Celebrate the Forgotten Voice

November 08, 2016
 
Elementary age Native American boy  in ceremonial dress dancing

I have always believed that teaching my children about various cultures was the right thing to do.  I know that it makes them more well-rounded individuals and helps foster an understanding and appreciation for differences. I started to think about things I’ve done with my children or students over the years and realized we have done and experienced a lot: we’ve attended Chinese Lunar celebrations, we celebrate Black History all year long (not just in February), we’ve been to the National Civil Rights Museum in Memphis, we’ve read stories and seen movies about the Holocaust, we’ve made sugar skulls in celebration of Día de los Muertos, and we’ve eaten and tasted food from all around the world-just to name a few!- So, yes, I am proud of the little things we have done, and as I’ve kept seeing more media coverage about the Dakota Access Pipeline, it made me realize that there is a voice that I have not focused as much on with them; and that is the voice of our Native American brothers and sisters. The good news is that it’s never too late to start!

Did you know that according to the National Congress of American Indians, there are 566 federally recognized Indian Nations (sometimes called tribes, nations, bands, pueblos, communities, Rancherias, and native villages) in the United States? Approximately 229 of these ethnically, culturally, and linguistically diverse nations are located in Alaska; the rest are located in 33 other states.  November is recognized as National American Indian Heritage Month but many schools fail to even mention this to our children.  That is why it is important to talk about topics like this in our homes.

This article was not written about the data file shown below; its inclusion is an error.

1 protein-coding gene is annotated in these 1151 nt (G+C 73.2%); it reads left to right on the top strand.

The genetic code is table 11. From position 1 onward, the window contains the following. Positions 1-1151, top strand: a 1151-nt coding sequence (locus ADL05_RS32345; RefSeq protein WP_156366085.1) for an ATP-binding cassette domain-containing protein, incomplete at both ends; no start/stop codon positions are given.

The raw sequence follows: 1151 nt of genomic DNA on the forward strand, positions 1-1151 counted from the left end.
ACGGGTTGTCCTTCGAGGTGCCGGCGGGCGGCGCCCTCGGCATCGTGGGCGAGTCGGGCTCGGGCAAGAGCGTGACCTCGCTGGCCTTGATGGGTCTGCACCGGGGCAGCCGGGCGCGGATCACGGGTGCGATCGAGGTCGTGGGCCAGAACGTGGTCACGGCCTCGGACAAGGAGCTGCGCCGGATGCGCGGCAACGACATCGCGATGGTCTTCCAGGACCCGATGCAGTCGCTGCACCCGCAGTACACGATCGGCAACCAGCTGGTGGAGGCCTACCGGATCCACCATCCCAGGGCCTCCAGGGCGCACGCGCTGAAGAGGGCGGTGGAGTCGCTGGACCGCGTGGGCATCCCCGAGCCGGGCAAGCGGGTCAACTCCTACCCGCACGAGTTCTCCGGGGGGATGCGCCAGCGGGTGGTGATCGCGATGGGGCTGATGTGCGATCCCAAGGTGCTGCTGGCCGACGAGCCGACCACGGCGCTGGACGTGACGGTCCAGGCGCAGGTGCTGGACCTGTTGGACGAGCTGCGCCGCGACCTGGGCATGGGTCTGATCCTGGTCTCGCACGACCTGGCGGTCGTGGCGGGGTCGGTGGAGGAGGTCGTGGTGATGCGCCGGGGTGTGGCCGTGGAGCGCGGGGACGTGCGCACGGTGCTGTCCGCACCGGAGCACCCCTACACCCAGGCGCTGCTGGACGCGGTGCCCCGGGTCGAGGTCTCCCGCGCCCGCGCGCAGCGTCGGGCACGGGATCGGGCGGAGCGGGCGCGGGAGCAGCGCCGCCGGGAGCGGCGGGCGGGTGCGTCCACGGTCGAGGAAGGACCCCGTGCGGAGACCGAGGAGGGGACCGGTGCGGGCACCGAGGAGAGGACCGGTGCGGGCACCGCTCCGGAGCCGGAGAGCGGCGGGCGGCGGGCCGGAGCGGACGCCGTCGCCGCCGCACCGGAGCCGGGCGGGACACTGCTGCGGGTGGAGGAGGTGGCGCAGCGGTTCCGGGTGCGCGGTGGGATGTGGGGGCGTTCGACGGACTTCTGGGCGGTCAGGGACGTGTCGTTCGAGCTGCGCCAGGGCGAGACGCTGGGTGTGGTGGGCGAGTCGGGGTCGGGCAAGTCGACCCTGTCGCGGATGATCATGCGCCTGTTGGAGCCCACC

One of the easiest ways to teach children about other cultures is to read books or watch movies. First Nations Development Institute has a recommended list of Native American Children’s Literature to get our families more involved in celebrating National American Indian Heritage Month.   PBS Learning Media has a lot of quick videos that help children learn about Native American culture and celebrating Native American Indian Heritage Month. Pinterest has thousands of Native American crafts or activities we can do with our children. If you have time or are feeling adventurous and have the finances, there are also many sites you can visit throughout the United States. And right here, in our own backyard, we have an entire list of places to help educate or experience Native American culture in Illinois.

No, participating in these activities will not make us experts, but what it will do is help bring awareness to the native people of this land. Chief Sitting Bull said, “Let us put our minds together and see what life we can make for our children.” If we all work to continue to support and broaden the understanding of differences with our children, it will help aid them in becoming the global minded young adults they need to be successful in today’s society.